Butterfly to carb throat
Air valve disc to air horn seat
Air valve disc carrier to choke rod shaft
and if slip jaw pliers have been used in a brutal way to remove or replace the air horn air leaks can occur where the air horn screws into the main carb body.
All these places need to be restored to factory specs if good idling and starting are to be achieved.

The main jet nozzle is screwed into place then ground to clear the float and soldered into place by the Schebler factory. Unless you are absolutely sure that something is seriously wrong with it DO NOT UNDER ANY CIRCUMSTANCES TRY TO REMOVE IT!
Factory replacement jets are blind and once you have put a new one in you need to come down from the top and drill the correct size hole in it so the needle will go into the hole correctly when it's screwed in. It's a swine of a job and should be avoided at all costs if that is possible. Maybe Cotton wants to learn to do this one because I'm not volunteering. Been there, done that.

Back to the throttle disc and chatter marks in the venturi, because the idle speed screw, which appears as a rod sticking out the side of the venturi into a notch in the butterfly, controls the air bypassing the butterfly any extra air in this area tends to raise the idle speed and in the worst cases it is sometimes not possible to get enough adjustment to control the idle. It's up to the individual as to whether or not you repair this damage or not but as I find all carbs that I see will have throttle shafts that need attention it's best to do the carb venturi and make a butterfly to suit while you have the throttle shaft out.
All Model H carbs have a soldered in butterfly so once you have it out its best to convert it to a screw mount like what is in the DLX series carbs and this modification makes it a lot easier to centralise the butterfly in the venturi when you replace it.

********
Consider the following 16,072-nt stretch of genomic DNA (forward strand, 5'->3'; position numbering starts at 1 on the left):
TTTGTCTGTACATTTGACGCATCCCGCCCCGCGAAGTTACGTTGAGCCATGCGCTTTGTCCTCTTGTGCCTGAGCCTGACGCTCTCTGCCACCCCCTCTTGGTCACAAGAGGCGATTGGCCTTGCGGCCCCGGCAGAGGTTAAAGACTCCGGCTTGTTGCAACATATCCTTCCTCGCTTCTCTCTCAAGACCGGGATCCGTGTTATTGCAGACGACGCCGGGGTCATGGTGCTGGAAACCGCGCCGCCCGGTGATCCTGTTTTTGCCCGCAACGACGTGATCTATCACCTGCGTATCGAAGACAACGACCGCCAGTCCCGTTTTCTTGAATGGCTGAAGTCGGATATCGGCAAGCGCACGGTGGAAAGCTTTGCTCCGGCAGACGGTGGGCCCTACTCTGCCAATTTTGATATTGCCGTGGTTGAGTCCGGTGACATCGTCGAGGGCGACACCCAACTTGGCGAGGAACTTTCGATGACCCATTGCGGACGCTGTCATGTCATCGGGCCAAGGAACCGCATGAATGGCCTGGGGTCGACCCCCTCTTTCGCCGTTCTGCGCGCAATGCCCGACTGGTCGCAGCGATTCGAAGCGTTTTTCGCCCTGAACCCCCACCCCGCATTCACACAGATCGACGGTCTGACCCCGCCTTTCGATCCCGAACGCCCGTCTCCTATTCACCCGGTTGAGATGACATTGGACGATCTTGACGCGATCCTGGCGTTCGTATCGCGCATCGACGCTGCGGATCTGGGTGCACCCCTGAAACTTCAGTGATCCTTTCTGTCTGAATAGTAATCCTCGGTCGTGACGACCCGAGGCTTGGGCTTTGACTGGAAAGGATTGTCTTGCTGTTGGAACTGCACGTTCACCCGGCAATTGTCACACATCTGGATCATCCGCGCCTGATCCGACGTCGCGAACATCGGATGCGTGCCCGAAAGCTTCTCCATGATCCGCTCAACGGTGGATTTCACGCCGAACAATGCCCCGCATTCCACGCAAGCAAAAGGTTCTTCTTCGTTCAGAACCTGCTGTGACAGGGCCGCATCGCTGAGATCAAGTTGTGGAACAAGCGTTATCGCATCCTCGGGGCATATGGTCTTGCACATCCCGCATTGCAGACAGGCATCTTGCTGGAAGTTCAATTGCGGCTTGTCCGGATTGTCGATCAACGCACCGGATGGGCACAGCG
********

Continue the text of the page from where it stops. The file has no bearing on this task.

The idea of the air horn on the bottom of the bowl stem was to supply heated air up into the carb to assist in fuel vapourisation but modern thinking is more towards cold air. The bike will run beautifully with or without it.

The cam track and cam follower have been discussed not that long ago and as there are two types of followers I need to know which one you have.
The early type, which has a wheel, will have a small threaded hole at the end that is at right angles to the main stem.
The later type has a fibre rubbing block that goes into a hole that is drilled into the end of the stem.
If you've got the early type with the wheel and the track the wheel runs on is too badly grooved you can generally make a new wheel with a wider than standard face so that it bridges the groove and runs on the unworn surface above and below the groove.
Thats enough for now and please excuse any spelling errors as I've not proof read what I've written.
Next installment will be the air valve.

Tommo
08-02-2011, 03:45 PM
Re replacement parts for HX series carbs.
The following parts are being made or have been made and will be available for sale in the near future.
Float needle.
Knurlled cover cap that allows access to the float needle.
Cam track and its two mounting screws.